Texas State University prides itself in its growing diversity and it should because diversity is a huge part of a record-setting enrollment of 35,568 students for the 2013 fall semester.
For 16 consecutive years Texas State has continued to set new records for total enrollment. Though school officials are pleased with the steady increase in numbers, the university’s students share mixed emotions on the rapid increase in population.
Many students voiced their opinions on the minimal parking on and around campus.
“I hate getting around campus,” senior Efrain Balderrama said. “This is my first semester with a parking pass, but I can never find a spot.”
Another issue students had with the student body increase are the shortage of classes.
”I have noticed when registering, classes are difficult to get in because of the high demand for certain courses,” said Christina Drifka.
The growing number of students is not only benefiting the university, but also local businesses.
“I think with the increase in number of students it will set the standards higher and Texas State can become a better school. Things are changing and we are no longer quite the party school that Texas State has been known for,” said Colby Gober.
Sophomore Shannon Quay agreed with Gober. “There are so many apartments and not enough kids to live in them. Yes, the population is growing but it is benefiting the town of San Marcos and helping build the diversity Texas State is so proud of,” she said.
Diversity continues to be a driving force behind the growth. Minorities make up 42 percent of the student body, Hispanic’s 12 percent, and African American’s eight percent.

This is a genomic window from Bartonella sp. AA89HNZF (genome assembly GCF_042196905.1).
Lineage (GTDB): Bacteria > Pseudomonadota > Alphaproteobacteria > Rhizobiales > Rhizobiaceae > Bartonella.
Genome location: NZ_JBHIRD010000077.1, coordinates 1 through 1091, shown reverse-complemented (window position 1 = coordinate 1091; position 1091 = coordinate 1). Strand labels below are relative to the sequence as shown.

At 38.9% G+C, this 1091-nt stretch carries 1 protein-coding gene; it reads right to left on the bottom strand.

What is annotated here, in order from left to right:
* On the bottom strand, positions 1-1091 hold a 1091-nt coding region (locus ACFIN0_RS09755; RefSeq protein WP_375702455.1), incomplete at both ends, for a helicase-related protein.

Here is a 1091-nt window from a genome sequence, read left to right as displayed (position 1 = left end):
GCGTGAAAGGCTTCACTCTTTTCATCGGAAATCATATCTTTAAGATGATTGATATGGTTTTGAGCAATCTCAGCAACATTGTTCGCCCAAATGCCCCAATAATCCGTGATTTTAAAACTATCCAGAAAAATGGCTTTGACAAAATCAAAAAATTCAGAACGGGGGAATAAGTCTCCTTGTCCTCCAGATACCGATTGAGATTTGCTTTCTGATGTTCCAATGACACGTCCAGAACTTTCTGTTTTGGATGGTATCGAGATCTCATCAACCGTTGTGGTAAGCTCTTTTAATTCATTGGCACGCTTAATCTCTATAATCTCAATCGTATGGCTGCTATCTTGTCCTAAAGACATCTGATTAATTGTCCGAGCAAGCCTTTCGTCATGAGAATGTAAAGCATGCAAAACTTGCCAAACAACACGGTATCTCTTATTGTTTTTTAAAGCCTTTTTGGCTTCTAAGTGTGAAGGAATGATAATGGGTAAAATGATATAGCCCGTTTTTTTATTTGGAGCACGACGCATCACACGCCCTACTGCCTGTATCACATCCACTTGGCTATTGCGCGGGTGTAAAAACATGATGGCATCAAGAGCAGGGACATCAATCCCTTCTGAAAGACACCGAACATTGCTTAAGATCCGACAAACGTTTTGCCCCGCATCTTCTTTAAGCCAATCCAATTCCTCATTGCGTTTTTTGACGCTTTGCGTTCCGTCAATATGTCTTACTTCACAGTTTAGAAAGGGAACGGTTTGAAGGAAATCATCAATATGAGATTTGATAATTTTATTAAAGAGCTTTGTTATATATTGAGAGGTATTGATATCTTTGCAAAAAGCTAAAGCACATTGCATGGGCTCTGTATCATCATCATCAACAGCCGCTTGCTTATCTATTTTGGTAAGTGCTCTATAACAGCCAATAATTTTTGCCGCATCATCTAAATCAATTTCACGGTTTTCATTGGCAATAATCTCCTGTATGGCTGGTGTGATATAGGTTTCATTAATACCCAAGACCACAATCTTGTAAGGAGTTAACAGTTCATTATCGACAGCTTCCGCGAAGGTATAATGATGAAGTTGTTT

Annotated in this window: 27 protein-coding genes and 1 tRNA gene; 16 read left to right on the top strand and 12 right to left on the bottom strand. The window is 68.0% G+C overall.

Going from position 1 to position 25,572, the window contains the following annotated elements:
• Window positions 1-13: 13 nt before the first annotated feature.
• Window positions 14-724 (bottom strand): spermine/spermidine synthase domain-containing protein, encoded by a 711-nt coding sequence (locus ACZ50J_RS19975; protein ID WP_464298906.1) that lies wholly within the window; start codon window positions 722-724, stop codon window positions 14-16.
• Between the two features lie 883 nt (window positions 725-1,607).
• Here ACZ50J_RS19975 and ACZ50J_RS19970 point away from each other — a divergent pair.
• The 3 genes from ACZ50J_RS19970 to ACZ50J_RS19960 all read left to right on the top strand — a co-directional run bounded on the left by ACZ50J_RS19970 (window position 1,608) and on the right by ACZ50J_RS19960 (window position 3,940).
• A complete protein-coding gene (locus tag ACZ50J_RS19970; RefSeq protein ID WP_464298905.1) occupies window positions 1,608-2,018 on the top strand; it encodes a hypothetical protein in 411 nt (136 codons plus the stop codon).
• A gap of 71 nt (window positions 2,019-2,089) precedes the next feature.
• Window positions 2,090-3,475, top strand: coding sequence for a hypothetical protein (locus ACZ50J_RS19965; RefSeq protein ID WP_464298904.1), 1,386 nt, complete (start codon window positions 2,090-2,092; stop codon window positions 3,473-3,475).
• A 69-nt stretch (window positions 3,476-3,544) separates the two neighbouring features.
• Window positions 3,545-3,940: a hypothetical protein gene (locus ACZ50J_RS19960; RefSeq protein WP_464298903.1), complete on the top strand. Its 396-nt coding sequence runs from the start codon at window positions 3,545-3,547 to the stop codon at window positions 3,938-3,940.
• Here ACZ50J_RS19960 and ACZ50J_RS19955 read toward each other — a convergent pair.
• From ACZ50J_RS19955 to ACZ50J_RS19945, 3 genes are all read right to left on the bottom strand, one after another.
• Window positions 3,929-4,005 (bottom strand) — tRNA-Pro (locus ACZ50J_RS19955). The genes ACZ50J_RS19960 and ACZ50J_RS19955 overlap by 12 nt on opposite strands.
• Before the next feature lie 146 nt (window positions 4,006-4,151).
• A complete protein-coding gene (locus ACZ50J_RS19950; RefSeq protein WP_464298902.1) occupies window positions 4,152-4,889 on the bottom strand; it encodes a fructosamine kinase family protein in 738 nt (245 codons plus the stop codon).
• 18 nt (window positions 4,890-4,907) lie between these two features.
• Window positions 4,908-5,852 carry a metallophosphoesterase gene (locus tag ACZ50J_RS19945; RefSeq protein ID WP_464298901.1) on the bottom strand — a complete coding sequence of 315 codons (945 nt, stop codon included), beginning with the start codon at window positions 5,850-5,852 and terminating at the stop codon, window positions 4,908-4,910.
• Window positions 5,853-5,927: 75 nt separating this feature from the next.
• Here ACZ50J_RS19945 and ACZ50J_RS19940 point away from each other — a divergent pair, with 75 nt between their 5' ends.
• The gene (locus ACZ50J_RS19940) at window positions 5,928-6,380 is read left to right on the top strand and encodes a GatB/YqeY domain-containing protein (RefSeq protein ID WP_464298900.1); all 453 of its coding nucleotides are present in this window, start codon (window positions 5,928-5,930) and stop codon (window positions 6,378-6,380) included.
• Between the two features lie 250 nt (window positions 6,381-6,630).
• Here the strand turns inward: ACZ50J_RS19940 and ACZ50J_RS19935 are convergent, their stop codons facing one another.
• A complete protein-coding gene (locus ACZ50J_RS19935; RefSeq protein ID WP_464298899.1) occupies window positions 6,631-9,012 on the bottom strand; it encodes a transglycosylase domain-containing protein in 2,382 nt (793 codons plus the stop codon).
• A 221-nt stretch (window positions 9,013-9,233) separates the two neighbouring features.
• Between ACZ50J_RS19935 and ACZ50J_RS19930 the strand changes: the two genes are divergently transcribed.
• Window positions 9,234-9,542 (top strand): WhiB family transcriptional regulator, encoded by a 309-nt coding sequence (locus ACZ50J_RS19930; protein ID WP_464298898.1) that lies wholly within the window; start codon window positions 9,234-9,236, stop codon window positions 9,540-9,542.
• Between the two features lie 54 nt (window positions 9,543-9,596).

“As the demographics of Texas continue to shift, it is important that our institutions of higher learning adequately reflect the growing diversity of this state, so we are most pleased that our efforts to recruit students from all backgrounds has led to a truly diverse population at Texas State,” Texas State Provost Eugene Bourgeois said.
Even though the number of students have been steadily increasing each semester, current students said this did not have any influence on their decision to come to Texas State.
“I knew it was a big campus, but I didn’t know much about the amount of students it had,” said junior Stephen Torres. “It wasn’t until I got here that I realized how many people actually go here.”
“I actually didn’t realize how many students came here I just came here for my major,” said Tyler Stevenson.
President Denise M. Trauth said in a statement the university takes preparing the next-generation work force in Texas seriously. “This new high in student enrollment demonstrates that Texas State continues to be a leading university in the state, and that students and their families recognize our institution offers both an outstanding educational experience as well as an exceptional value," she said.